Toddler misbehaviors are natural and normal because to toddlers, they aren't misbehaviors at all — they are simply doing what they do. Toddlers learn by experimenting and play which can sometimes make for a real mess. The truth is, even awesome parents struggle with disciplining toddlers, so try to learn these simple strategies BEFORE you encounter problems:
• Offer Choices
Be ready for when your little one misbehaves by having a choice-making plan in place. Offer your toddler the control he seeks by letting him make a decision: "Do you want to wear the blue shorts or the yellow ones?" "Do you want to take a walk with me or play in the backyard while I watch?" Whenever possible, give your little one choices so he feels like he's in control.
• Get Used to Short and Simple Reasoning
Know that toddlers do not have long attention spans, so get over thinking a long and sensible explanation will work. With toddlers, it's best to keep directions short and simple. Speak in short phrases and repeat. If your toddler draws all over a wall, you can say calmly, "No, Timmy. We don't draw on walls we draw on paper." Keeping your explanations short will really help your little one.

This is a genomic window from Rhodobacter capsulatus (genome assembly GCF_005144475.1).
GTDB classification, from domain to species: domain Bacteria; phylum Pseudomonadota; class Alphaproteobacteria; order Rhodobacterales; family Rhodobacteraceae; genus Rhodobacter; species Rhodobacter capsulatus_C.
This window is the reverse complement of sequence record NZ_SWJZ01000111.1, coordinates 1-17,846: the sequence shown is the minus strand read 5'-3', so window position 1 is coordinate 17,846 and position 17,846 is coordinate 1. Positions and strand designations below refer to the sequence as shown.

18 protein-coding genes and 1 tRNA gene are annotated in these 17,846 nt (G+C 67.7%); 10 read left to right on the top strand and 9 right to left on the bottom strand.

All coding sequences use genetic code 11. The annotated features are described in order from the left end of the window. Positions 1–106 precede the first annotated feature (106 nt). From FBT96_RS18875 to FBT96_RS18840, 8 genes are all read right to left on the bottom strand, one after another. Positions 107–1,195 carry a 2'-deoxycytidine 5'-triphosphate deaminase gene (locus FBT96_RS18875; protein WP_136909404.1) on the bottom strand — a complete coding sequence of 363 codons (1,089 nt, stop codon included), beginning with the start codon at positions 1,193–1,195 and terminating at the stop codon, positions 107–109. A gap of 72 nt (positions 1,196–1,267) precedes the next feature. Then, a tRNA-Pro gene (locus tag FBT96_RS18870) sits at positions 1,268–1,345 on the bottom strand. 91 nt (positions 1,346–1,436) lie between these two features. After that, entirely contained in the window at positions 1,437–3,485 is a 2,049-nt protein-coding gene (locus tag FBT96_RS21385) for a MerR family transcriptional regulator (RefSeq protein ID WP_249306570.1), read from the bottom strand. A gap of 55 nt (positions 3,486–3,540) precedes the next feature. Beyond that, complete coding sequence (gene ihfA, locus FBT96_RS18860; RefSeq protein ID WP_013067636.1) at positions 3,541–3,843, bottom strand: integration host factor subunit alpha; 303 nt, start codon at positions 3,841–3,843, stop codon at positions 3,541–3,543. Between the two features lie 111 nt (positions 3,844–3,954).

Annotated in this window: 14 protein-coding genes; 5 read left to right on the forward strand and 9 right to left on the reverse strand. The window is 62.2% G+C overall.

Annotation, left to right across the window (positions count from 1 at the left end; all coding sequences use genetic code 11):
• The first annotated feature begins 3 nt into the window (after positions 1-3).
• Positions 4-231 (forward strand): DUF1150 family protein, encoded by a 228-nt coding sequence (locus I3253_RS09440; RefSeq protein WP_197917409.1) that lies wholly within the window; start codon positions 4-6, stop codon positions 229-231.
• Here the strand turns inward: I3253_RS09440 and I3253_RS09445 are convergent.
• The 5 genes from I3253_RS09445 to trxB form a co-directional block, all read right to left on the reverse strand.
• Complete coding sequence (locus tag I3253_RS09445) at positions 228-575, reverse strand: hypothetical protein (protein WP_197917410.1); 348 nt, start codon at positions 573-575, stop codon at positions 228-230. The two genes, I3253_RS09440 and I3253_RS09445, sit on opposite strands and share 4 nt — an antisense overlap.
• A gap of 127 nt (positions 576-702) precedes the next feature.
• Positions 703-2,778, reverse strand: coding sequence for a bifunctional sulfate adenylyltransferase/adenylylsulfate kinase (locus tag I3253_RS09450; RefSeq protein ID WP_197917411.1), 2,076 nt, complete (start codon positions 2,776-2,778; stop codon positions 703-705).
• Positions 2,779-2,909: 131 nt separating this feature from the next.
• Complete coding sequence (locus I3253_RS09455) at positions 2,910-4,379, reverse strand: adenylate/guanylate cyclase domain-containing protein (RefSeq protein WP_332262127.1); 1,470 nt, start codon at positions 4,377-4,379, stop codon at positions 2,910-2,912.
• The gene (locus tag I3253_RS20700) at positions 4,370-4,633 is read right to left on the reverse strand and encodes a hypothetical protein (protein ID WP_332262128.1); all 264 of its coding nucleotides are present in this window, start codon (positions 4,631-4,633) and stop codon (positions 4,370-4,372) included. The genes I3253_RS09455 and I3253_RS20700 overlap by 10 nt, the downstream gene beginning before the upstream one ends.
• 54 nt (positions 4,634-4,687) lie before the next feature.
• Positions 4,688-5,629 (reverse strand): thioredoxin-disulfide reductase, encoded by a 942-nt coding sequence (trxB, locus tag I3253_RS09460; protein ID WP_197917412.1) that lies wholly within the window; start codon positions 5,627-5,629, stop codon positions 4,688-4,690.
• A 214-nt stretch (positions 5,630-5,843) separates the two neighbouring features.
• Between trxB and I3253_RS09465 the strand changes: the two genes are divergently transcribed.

• Distract Your Child
When you sense that your toddler is working up to an emotional breakdown — parents often can see it coming — try distraction. Avoid shouting, "Stop!" or something else that will just drive your child toward his breakdown. Instead, distract him with a new activity or give him time to play with a toy that you offer.
• Opt for Time Out
Time-out is a where you very briefly deprive your child of two precious things: freedom and the privilege of being with you. Time-out requires a timer and three simple steps:
Step 1: One last warning. If your toddler is doing something you don't want him to do, say, "No," and provide one sentence: "Jamie, we don't write on the walls."
Step 2: Count to three. If your child ignores your warning say, "No," and count to three. You want your child to learn that the time-out is something he's doing to himself (not something you're doing to be mean). If your child stops the misbehaving before you get to three, don't do a time-out and praise him.
Step 3: Put your child in isolation. If your child continues to misbehave, calmly lead him (or, if you have to, carry him) to the time-out place such as a chair. For a 2-year-old, make the Time Out for 2 minutes or a bit longer. Determne the length by the child's age. Set a timer on your phone and turn the sound on so your child can hear it when it goes off.
SOURCES: The Happiest Toddler on the Block; The Discipline Miracle